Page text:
Anonymity, alienation, and suspension in Kafka's Metamorphosis
Upon his transformation, at the outset of The Metamorphosis, into a "monstrous vermin," Gregor Samsa asks himself a rather predictable question: "What's happened to me?" In response, the narrator tells us only that "it was no dream." Both Samsa's question and the narrator's response haunt the entire text-the question is never satisfactorily answered and the response itself is continually challenged as Kafka narrates a surreal sequence of events. It is noteworthy as well that Samsa asks ">himself the question and the narrator supplies a rejoinder. Embedded in this question are several: "Am I the same?" "How, exactly, have I been affected by this metamorphosis?" "Have I really changed or am I just dreaming?" "What has happened? "What kind of happening is this?" "How has this happened? The question, in itself, does not privilege either the subject of the happening, the "what" of the happening, the "how" of the happening, or the happening itself. Instead, all are placed in question, and the question is left suspended and remains suspended even after the story has ended.1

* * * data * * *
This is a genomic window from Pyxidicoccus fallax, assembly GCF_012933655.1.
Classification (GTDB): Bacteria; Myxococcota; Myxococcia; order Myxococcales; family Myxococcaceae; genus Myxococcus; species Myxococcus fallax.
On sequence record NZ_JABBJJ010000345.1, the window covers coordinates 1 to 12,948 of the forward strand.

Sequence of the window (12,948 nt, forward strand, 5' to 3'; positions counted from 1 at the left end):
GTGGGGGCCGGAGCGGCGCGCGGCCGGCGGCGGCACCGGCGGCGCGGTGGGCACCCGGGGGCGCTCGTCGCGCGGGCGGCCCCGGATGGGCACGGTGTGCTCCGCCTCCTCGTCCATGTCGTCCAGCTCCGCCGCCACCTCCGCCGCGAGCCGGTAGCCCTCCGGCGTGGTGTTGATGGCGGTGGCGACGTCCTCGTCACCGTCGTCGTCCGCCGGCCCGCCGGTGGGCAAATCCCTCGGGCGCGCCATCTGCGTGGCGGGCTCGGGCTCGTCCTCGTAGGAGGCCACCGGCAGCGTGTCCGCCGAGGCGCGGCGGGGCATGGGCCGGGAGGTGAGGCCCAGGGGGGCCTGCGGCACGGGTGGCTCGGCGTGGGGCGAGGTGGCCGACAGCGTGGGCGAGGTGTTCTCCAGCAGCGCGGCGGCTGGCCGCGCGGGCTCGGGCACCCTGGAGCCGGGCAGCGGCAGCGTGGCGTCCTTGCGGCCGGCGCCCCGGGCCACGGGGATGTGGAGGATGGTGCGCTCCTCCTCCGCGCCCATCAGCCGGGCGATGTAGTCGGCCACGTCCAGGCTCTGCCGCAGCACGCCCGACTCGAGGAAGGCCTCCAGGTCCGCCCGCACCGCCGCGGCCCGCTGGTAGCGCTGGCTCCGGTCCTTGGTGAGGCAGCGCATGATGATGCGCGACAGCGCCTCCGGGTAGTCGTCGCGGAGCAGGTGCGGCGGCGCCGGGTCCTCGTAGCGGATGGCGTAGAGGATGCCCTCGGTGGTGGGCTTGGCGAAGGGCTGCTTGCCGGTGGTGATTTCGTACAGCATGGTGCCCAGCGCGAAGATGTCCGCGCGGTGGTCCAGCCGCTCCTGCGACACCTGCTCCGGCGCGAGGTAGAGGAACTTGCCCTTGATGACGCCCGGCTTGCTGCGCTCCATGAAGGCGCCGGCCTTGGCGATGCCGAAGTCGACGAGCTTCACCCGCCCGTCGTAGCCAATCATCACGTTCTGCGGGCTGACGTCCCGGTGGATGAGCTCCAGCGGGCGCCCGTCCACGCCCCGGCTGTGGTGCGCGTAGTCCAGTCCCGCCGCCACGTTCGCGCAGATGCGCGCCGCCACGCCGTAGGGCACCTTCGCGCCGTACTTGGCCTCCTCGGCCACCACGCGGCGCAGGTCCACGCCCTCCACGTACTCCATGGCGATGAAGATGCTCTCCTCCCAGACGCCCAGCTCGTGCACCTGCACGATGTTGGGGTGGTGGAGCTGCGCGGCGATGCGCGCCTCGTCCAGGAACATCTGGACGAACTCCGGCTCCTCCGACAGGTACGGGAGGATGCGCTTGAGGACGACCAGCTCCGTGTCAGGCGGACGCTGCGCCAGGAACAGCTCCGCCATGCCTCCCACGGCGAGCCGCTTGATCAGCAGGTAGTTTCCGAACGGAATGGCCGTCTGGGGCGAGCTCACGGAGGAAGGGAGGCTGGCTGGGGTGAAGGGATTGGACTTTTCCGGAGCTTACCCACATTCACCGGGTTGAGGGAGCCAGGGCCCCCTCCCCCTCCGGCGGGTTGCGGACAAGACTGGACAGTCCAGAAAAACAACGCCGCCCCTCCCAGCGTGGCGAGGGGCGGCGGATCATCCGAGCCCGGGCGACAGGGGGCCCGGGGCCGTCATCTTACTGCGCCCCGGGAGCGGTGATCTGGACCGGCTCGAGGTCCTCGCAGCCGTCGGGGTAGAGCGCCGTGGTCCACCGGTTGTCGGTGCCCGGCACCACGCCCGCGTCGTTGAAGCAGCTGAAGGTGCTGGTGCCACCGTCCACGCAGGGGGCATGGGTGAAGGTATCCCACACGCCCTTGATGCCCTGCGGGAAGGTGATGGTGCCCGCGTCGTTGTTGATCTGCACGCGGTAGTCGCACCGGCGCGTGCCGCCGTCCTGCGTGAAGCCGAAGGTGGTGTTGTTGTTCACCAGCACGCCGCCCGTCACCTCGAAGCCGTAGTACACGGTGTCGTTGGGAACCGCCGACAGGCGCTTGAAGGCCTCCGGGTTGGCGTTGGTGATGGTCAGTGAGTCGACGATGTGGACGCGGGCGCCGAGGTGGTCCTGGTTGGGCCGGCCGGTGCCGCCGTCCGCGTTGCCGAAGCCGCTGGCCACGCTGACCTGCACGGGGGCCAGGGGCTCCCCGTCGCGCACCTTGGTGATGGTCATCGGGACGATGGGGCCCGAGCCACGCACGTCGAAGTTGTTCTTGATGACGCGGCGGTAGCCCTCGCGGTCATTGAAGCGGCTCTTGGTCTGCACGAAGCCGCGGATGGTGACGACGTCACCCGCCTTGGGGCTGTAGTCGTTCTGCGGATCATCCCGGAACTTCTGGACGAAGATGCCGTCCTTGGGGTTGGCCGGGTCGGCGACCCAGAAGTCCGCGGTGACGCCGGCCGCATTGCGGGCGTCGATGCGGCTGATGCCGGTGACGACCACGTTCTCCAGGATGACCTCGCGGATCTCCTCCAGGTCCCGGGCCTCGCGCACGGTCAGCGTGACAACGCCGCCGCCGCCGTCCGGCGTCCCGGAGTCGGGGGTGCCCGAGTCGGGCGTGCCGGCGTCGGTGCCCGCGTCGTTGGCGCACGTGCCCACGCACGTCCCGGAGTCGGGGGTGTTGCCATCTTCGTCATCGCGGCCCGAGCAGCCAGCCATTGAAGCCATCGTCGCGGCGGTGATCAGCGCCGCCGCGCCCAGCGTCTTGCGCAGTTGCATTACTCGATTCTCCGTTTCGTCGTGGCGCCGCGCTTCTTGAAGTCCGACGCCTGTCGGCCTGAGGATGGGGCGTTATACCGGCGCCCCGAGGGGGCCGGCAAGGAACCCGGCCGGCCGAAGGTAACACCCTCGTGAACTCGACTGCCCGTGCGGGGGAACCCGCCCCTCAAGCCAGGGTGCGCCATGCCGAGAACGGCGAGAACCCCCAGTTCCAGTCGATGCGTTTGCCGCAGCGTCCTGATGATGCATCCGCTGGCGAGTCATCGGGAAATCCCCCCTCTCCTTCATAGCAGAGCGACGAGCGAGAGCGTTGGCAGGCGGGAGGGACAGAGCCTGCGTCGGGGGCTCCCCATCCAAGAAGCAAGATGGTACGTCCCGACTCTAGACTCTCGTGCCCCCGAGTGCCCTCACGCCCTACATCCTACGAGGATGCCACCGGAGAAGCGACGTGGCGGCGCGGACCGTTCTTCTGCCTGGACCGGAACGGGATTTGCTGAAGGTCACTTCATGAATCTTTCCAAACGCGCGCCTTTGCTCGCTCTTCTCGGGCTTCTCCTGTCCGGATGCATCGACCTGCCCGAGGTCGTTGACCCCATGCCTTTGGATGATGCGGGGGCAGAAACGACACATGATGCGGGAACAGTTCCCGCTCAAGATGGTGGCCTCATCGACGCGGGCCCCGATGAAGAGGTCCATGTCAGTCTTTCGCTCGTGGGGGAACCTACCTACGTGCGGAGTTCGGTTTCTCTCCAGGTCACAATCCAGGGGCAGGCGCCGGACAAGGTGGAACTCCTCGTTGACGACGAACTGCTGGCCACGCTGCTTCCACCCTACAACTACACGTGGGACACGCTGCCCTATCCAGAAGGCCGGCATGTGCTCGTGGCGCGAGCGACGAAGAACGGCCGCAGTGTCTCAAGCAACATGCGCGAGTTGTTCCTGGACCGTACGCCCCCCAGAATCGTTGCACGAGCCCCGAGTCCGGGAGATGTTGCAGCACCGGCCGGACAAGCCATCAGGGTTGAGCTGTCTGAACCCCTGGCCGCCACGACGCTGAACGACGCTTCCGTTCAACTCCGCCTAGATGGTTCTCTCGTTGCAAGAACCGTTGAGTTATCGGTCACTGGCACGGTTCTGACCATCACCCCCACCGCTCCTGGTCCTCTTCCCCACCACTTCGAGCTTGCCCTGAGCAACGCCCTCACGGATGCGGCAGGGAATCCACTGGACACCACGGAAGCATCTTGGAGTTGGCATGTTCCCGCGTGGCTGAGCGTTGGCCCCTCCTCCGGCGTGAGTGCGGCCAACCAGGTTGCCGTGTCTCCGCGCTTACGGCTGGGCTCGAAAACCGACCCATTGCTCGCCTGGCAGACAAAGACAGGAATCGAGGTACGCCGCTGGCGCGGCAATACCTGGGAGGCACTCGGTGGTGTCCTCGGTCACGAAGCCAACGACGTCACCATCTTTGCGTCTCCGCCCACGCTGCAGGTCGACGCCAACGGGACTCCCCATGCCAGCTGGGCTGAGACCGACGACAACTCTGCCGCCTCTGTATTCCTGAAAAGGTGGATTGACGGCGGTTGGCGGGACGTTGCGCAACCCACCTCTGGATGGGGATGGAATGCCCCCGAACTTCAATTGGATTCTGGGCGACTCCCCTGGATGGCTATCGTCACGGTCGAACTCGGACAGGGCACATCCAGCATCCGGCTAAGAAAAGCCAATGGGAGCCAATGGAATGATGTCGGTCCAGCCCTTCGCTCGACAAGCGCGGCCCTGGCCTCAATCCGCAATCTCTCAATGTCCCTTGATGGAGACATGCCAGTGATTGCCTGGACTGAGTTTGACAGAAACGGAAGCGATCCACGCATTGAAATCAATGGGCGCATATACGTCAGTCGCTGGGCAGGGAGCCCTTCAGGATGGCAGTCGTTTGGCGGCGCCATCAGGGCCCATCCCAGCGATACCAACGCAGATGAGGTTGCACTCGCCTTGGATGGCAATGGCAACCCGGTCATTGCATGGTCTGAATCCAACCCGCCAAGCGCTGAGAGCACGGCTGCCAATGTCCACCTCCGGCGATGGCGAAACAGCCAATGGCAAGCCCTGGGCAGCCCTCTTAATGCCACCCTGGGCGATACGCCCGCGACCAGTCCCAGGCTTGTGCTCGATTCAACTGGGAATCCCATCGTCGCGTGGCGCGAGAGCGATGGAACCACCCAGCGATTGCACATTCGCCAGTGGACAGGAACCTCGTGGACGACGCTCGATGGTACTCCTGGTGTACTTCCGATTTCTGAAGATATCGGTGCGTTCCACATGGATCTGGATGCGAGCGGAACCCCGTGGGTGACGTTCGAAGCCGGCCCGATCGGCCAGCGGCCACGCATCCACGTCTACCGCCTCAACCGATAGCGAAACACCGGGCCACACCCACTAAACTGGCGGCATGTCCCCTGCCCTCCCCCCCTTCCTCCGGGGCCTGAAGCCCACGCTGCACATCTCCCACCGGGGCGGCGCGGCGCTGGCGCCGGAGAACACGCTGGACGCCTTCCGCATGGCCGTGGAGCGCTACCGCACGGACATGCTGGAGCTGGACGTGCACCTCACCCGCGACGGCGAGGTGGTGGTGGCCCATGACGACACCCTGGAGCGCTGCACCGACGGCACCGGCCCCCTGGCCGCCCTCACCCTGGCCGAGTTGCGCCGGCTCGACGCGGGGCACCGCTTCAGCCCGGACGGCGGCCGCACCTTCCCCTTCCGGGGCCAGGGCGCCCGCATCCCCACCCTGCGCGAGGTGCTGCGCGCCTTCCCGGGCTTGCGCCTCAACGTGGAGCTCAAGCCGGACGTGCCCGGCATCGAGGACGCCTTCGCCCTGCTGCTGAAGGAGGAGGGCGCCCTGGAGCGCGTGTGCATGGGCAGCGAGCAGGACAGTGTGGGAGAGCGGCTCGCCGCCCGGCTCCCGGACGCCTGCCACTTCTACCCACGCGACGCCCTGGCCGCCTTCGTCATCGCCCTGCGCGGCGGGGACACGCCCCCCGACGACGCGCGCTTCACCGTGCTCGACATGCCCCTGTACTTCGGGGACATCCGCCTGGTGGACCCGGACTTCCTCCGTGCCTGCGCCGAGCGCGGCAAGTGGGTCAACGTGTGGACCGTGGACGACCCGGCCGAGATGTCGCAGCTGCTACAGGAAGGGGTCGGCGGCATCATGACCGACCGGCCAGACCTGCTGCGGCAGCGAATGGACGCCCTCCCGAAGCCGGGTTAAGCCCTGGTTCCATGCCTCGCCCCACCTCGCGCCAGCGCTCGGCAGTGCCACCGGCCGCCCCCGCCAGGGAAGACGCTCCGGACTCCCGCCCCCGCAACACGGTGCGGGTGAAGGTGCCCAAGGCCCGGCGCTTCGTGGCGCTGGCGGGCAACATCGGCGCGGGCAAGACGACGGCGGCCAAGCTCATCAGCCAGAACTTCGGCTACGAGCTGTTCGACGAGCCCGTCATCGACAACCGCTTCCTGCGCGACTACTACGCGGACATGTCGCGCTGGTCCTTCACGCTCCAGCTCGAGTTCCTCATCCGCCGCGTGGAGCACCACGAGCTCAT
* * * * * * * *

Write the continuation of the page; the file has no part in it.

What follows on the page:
Full citation [Harvard style]:
Weiss, G. (1995)., Anonymity, alienation, and suspension in Kafka's Metamorphosis, in S. Crowell (ed.), The prism of the self, Dordrecht, Springer, pp. 221-230.
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